The testosterone lawsuit in question is Medical Mutual of Ohio v. AbbVie Inc. et al, case no. 1:14-cv-08857 before Judge Matthew F. Kennedy in Northern Illinois. The defendants are of the view that Medical Mutual of Ohio’s (MMOH) claims relating to RICO are without merit, based on the defendant’s assertion that plaintiffs failed to provide concrete or specific evidence relating to the claims of fraudulent activity.
Beyond the RICO claim, the defendants assert in court documents that even though testosterone does not carry approval by the US Food and Drug Administration (FDA) for low testosterone (the so-called “Low-T” phenomenon), the fact that physicians have the legal, medical and ethical right to prescribe medication off-label - including testosterone supplements - should let them off the hook.
Testosterone supplementation has been around for decades to treat hypogonadism, a condition characterized by testes that have failed to descend - or are malformed - resulting in a serious depletion of testosterone. Such a serious lack of testosterone can be a health hazard which, in the respective views of the FDA and the medical community, is far more serious than any negative impacts from testosterone side effects.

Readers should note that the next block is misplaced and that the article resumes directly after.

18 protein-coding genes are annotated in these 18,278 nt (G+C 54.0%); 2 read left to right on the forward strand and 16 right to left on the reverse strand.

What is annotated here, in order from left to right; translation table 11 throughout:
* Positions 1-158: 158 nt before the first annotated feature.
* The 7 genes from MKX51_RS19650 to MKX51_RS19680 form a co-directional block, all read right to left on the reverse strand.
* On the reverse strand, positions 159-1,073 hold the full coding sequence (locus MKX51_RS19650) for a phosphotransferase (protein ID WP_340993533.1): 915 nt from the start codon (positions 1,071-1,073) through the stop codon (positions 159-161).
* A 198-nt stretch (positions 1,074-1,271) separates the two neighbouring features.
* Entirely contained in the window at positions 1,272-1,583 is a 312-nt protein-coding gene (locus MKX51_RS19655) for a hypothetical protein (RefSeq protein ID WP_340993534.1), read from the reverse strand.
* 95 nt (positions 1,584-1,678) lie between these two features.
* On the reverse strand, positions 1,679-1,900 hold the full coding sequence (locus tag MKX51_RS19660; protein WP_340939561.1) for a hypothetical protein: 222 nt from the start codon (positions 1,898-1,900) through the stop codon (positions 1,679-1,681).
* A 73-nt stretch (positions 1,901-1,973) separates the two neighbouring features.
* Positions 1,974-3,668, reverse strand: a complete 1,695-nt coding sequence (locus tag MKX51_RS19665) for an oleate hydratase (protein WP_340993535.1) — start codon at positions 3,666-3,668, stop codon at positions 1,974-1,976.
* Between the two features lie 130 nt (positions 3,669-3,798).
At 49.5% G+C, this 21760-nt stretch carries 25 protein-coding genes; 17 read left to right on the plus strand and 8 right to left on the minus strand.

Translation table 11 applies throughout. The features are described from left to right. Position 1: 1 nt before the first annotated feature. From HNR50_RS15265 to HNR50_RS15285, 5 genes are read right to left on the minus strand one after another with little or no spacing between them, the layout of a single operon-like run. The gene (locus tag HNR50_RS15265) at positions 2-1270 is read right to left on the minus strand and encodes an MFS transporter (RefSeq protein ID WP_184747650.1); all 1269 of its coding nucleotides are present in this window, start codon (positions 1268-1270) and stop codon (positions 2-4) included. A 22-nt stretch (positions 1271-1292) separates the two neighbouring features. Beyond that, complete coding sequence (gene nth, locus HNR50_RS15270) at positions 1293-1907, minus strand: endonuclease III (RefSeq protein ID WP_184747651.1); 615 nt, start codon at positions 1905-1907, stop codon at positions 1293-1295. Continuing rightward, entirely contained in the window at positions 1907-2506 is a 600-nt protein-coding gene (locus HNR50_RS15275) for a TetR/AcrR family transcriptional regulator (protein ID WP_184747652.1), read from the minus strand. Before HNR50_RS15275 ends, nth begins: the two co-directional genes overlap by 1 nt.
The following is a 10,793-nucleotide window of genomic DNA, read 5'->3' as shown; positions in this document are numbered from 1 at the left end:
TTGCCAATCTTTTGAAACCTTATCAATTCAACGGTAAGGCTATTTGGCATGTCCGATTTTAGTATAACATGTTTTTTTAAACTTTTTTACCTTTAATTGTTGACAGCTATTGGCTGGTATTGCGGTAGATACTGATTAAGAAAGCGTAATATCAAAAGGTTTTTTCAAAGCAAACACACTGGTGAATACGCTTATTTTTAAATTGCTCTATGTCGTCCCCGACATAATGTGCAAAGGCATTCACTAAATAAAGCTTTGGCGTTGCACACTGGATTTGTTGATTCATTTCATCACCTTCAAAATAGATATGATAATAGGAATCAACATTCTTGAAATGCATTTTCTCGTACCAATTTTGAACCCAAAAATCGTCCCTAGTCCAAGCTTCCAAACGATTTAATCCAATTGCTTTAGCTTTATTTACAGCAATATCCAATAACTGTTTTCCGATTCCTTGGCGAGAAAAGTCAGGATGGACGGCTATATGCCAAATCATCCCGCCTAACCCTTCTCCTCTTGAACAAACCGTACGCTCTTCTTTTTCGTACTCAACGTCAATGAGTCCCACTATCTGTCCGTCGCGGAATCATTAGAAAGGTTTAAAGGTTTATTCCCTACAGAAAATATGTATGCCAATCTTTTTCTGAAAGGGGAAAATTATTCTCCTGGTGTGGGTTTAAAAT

The issue, of course, is the latter-day market for testosterone created by the emergence - some say the creation - of the “Low-T” condition characterized by low energy and sagging libido often seen in middle-aged men. In sum, the latter is merely a symptom of aging, perhaps aggravated by poor diet, weight and lack of exercise. Testosterone can also vary according to the time of day.
Suddenly, this sign of aging in middle-aged men began to be popularized - some say distorted - as “Low-T” and testosterone was promoted as a quick and effective fix. Indeed, testosterone has been seen to reverse sagging libido and energy levels. But there are also testosterone side effects that can include testosterone heart attack and testosterone stroke - even testosterone death - symptoms and side effects that were felt to be within an appropriate benefit/risk profile related to the serious repercussions of hypogonadism, but considered by some to be too onerous for an elective infusion of testosterone simply for complaints related to the so-called “Low-T.”
Many a testosterone lawsuit has been filed by plaintiffs alleging they were drawn in by the hype and the promise of testosterone without being made aware of the potentially serious testosterone side effects.
The lawsuits contained in multidistrict litigation are closing in on the 2,000 number (Testosterone Replacement Therapy Products Liability Litigation, MDL 2545, US District Court, Northern District of Illinois).
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There are about 10 companies manufacturing a host of different testosterone products.
As the mean population of the US continues to age - with Baby Boomers hitting middle age - the quest to turn back the clock and pursue the elusive fountain of youth will only intensify. The question remains if purveyors of testosterone supplements for “Low-T” will continue to be as bullish in their recommendations, or if they will share the potential of testosterone side effects with patients and consumers.